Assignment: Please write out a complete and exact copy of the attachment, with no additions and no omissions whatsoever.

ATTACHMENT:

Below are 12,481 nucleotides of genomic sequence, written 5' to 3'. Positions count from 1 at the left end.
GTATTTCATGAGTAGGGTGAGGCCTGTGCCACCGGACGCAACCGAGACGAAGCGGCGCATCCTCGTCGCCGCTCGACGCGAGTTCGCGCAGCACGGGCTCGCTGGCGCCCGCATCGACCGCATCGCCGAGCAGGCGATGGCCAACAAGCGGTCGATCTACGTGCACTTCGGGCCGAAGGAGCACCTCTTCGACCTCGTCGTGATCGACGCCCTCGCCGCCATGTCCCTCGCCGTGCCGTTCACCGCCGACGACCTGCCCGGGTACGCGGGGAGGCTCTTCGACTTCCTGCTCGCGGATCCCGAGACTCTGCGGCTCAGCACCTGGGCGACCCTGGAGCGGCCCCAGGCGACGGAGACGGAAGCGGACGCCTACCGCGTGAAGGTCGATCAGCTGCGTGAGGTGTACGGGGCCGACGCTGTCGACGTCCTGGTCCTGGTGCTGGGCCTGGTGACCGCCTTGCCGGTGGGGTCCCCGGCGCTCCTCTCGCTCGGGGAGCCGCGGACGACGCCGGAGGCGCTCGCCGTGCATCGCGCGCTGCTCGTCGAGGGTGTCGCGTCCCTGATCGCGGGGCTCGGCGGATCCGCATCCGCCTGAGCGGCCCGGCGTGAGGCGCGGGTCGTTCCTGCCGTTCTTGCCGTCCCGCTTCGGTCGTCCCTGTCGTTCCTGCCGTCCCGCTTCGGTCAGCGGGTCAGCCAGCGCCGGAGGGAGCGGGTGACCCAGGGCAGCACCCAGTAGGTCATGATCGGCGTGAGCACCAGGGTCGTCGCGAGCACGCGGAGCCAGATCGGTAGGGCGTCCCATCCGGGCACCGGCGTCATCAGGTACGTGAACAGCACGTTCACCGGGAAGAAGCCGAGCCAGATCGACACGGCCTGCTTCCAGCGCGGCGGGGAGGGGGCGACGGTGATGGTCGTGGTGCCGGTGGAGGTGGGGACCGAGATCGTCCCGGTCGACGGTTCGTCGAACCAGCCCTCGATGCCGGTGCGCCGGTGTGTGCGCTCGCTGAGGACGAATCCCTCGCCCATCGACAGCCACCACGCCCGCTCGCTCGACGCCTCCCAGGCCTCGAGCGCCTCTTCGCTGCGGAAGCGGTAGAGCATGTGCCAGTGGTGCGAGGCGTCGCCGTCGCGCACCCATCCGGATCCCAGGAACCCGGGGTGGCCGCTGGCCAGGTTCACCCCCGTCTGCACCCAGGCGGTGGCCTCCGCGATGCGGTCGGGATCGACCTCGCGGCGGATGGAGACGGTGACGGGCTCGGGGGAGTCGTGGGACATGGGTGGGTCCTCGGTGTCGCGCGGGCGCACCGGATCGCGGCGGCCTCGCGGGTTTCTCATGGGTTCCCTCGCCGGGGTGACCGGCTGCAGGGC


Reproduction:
Below are 12,481 nucleotides of genomic sequence, written 5' to 3'. Positions count from 1 at the left end.
GTATTTCATGAGTAGGGTGAGGCCTGTGCCACCGGACGCAACCGAGACGAAGCGGCGCATCCTCGTCGCCGCTCGACGCGAGTTCGCGCAGCACGGGCTCGCTGGCGCCCGCATCGACCGCATCGCCGAGCAGGCGATGGCCAACAAGCGGTCGATCTACGTGCACTTCGGGCCGAAGGAGCACCTCTTCGACCTCGTCGTGATCGACGCCCTCGCCGCCATGTCCCTCGCCGTGCCGTTCACCGCCGACGACCTGCCCGGGTACGCGGGGAGGCTCTTCGACTTCCTGCTCGCGGATCCCGAGACTCTGCGGCTCAGCACCTGGGCGACCCTGGAGCGGCCCCAGGCGACGGAGACGGAAGCGGACGCCTACCGCGTGAAGGTCGATCAGCTGCGTGAGGTGTACGGGGCCGACGCTGTCGACGTCCTGGTCCTGGTGCTGGGCCTGGTGACCGCCTTGCCGGTGGGGTCCCCGGCGCTCCTCTCGCTCGGGGAGCCGCGGACGACGCCGGAGGCGCTCGCCGTGCATCGCGCGCTGCTCGTCGAGGGTGTCGCGTCCCTGATCGCGGGGCTCGGCGGATCCGCATCCGCCTGAGCGGCCCGGCGTGAGGCGCGGGTCGTTCCTGCCGTTCTTGCCGTCCCGCTTCGGTCGTCCCTGTCGTTCCTGCCGTCCCGCTTCGGTCAGCGGGTCAGCCAGCGCCGGAGGGAGCGGGTGACCCAGGGCAGCACCCAGTAGGTCATGATCGGCGTGAGCACCAGGGTCGTCGCGAGCACGCGGAGCCAGATCGGTAGGGCGTCCCATCCGGGCACCGGCGTCATCAGGTACGTGAACAGCACGTTCACCGGGAAGAAGCCGAGCCAGATCGACACGGCCTGCTTCCAGCGCGGCGGGGAGGGGGCGACGGTGATGGTCGTGGTGCCGGTGGAGGTGGGGACCGAGATCGTCCCGGTCGACGGTTCGTCGAACCAGCCCTCGATGCCGGTGCGCCGGTGTGTGCGCTCGCTGAGGACGAATCCCTCGCCCATCGACAGCCACCACGCCCGCTCGCTCGACGCCTCCCAGGCCTCGAGCGCCTCTTCGCTGCGGAAGCGGTAGAGCATGTGCCAGTGGTGCGAGGCGTCGCCGTCGCGCACCCATCCGGATCCCAGGAACCCGGGGTGGCCGCTGGCCAGGTTCACCCCCGTCTGCACCCAGGCGGTGGCCTCCGCGATGCGGTCGGGATCGACCTCGCGGCGGATGGAGACGGTGACGGGCTCGGGGGAGTCGTGGGACATGGGTGGGTCCTCGGTGTCGCGCGGGCGCACCGGATCGCGGCGGCCTCGCGGGTTTCTCATGGGTTCCCTCGCCGGGGTGACCGGCTGCAGGGC